by Max Wilbert / Deep Green Resistance
“One person died and another was badly burned when a gas well exploded here last year,” my friend Adam says, pointing to an oil well set back a hundred yards from the road. We’re on the plains beneath the Front Range in Colorado, where the Rockies meet the flatlands. Oil country. Wells and fracking rigs are everywhere, scattered among the rural homes and inside city limits.
I’m on my way home from volunteering with Buffalo Field Campaign outside Yellowstone National Park, and I’ve stopped in Colorado to see friends and learn more about the fight against fracking that’s going on here.
Adam explains to me that there are thousands of wells in the area, despite widespread opposition. Cities have passed laws against fracking, been sued by industry groups in response, and lost the lawsuits. Democracy is clearly less important than profits in the United States—but that’s no surprise to anyone who is paying attention.
A few days earlier, Buffalo Field Campaign held the first annual Rosalie Little Thunder memorial walk through Yellowstone National Park.
We walked 8 miles past “the trap” where Yellowstone National Park uses tax money to trap and send to slaughter wild buffalo, past APHIS (Animal and Plant Health Inspection Services) facilities where buffalo are captured, confined and subjected to invasive medical testing and sterilization, and past Beattie Gulch where hunters line up at Yellowstone’s boundary to shoot family groups of buffalo en masse as they walk over the Park’s border. As we walked, I watched two of Rosalie’s sisters holding hands as they walked together in honor of their sister.
Cresting a small rise, we came upon a group of more than a hundred buffalo, grazing and snorting softly to one another. As we approached the herd, indigenous organizer and musician Mignon Geli began to play her flute, accompanied by drums. As if they could sense the whispers from our hearts and the prayers carried in the music, the buffalo began to move south, further into the park and towards safety.
Safe for the moment. But by late March, that entire group may be dead. Yellowstone National Park workers—including biologists—will lure the buffalo into the trap, confine them in the “squeeze chute” for medical testing, and then ship them to slaughter. As I write this, there are about three hundred buffalo who have now been trapped, very likely including the one pictured above.
I’ve never seen a wild buffalo confined in a livestock trailer, but I’m told it’s a horrible thing. Some describe it as a metal coffin on wheels.
Earlier today, I gave an interview to a radio show. The host asked me about why Deep Green Resistance focuses on social justice issues in addition to saving the planet. My response was to quote my friend, who explained it more concisely than I ever could when she said, “all oppression is tied to resource extraction.”
In other words, racism doesn’t exist just for the hell of it. It was created (and is maintained) to justify the theft of land, the theft of bodies, the theft of lives. Patriarchy isn’t a system set up for fun. It’s designed to extract value from women: free and cheap labor, sexual gratification, and children (the more, the better).
I wrote earlier that protecting the buffalo requires dismantling global systems in addition to local fights. That’s because the destruction of the buffalo today is tied into the same system of “resource” extraction. Buffalo can’t be controlled like cattle, and they eat grass, which makes ranchers angry. The ranching industry exists to extract wealth and food from the land. It does this by stealing grass and land from humans and non-humans, and privatizing it for the benefit of a few.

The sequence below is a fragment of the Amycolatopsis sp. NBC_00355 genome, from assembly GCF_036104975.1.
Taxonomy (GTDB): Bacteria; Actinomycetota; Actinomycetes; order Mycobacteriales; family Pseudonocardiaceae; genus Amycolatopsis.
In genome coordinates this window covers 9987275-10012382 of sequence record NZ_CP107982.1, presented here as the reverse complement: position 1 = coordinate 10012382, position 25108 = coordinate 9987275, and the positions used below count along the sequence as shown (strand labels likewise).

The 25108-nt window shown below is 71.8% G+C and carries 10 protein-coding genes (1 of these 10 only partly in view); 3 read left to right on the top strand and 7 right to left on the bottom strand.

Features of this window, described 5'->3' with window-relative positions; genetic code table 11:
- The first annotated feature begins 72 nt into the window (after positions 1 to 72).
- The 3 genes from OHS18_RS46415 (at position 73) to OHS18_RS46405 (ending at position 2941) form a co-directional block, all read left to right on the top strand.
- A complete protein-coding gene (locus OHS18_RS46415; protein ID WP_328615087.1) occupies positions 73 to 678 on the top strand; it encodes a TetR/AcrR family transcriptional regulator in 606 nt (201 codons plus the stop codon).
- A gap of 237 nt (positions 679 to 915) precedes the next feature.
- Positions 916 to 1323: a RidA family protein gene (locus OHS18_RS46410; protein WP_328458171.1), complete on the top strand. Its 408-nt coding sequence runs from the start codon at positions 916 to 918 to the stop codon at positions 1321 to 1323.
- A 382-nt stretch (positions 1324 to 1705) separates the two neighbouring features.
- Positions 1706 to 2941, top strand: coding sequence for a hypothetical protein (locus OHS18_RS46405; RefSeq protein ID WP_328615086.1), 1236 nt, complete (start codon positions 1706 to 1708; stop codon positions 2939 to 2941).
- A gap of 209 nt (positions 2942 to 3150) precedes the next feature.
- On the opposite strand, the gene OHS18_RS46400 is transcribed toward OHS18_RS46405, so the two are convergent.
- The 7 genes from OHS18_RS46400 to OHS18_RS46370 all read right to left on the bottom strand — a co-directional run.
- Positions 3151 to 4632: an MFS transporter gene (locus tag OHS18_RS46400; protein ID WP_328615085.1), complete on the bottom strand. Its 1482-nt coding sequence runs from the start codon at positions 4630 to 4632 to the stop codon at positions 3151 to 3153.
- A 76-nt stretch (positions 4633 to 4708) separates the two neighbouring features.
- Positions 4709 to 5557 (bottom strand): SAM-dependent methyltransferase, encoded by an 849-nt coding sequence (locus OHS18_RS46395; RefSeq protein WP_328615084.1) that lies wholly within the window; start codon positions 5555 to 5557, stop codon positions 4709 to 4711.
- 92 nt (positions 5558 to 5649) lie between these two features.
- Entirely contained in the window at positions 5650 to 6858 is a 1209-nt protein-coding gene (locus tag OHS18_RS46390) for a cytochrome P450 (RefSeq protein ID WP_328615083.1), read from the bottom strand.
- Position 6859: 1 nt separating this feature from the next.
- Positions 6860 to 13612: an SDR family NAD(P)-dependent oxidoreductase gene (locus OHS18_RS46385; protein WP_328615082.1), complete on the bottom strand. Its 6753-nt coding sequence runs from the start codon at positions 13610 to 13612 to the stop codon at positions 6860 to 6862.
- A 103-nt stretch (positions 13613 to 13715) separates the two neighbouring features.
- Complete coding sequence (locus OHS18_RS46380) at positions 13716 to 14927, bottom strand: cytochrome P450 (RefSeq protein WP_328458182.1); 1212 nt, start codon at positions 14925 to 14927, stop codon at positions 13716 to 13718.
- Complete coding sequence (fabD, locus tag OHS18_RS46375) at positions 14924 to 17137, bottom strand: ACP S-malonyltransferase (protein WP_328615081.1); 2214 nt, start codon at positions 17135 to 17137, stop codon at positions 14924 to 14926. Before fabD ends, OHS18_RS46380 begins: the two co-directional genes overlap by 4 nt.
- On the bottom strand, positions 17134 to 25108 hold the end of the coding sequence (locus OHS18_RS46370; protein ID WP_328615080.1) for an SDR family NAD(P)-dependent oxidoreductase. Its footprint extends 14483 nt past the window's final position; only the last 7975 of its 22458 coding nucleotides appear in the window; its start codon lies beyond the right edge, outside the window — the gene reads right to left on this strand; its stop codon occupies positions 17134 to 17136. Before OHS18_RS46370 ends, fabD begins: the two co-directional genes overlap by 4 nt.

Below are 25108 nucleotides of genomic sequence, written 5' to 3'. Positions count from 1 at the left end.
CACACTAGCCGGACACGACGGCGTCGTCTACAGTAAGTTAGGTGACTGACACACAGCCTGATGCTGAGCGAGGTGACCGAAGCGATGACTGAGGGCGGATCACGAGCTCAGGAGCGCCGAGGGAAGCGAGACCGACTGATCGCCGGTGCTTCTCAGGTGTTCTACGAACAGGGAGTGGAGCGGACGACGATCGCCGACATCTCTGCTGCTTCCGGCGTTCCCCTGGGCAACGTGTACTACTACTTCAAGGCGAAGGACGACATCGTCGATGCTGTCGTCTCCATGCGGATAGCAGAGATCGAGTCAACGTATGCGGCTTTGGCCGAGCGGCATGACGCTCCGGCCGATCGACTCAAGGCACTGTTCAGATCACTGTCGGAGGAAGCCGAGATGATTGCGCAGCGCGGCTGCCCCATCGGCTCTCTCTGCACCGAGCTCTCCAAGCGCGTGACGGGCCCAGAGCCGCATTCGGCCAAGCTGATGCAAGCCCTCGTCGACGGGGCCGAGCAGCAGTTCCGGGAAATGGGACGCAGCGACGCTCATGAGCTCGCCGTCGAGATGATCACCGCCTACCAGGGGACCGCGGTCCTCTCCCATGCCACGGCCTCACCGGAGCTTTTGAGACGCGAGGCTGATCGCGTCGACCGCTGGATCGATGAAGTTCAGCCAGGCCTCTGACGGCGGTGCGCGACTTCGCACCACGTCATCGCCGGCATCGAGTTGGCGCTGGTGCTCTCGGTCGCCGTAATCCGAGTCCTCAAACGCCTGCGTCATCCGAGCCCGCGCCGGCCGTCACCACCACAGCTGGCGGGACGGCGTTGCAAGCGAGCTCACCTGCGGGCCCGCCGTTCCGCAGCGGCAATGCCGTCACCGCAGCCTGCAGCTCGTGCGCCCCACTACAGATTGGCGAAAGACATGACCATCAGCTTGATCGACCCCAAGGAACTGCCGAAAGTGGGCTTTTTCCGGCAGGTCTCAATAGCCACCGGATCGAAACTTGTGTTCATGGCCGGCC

The story is the same with fracking. The people of the front range are dealing with atrocious air quality and poisoned water. Cancers and birth defects on one hand, and big fat paychecks on the other hand, will be the legacy of the short-lived fracking boom. That, and the destruction of the last open spaces that have been preserved from urban sprawl. No vote or political party can make a difference, both because the two major parties are thoroughly capitalist and fully invested in resource extraction, and because the U.S. constitution is set up to privilege business interests above all other considerations.
There are differences of opinion at camp. These divides emerge during late night conversations around the woodstove and during long car rides. But looking at the rampant oppression and resource extraction we’re facing, it strikes me that we must remember to stick together. One of my friends says that we must practice radical forgiveness. Another often says that we must learn from how the buffalo take turns breaking trail in deep snow, the strongest taking the longer turns.
On the Rosalie Little Thunder memorial walk, indigenous activist Cheryl Angel spoke about how Rosalie’s fighting spirit lives on in each of us. She made a material change in the world that those of us who live have a duty to carry on.
At BFC, there is a quote from Rosalie that is often mentioned. She said, “Remind yourself every morning, every morning, every morning: ‘I’m going to do something, I’ve made a commitment.’ Not for yourself, but beyond yourself. You belong to the collective. Don’t go wandering off, or you will perish.”
Permaculture and resistance, restoration and direct action, working inside the system and revolutionary action, aboveground and underground—we all must work together to tear down the brutal empire we live within, and to build a new world from the ashes.
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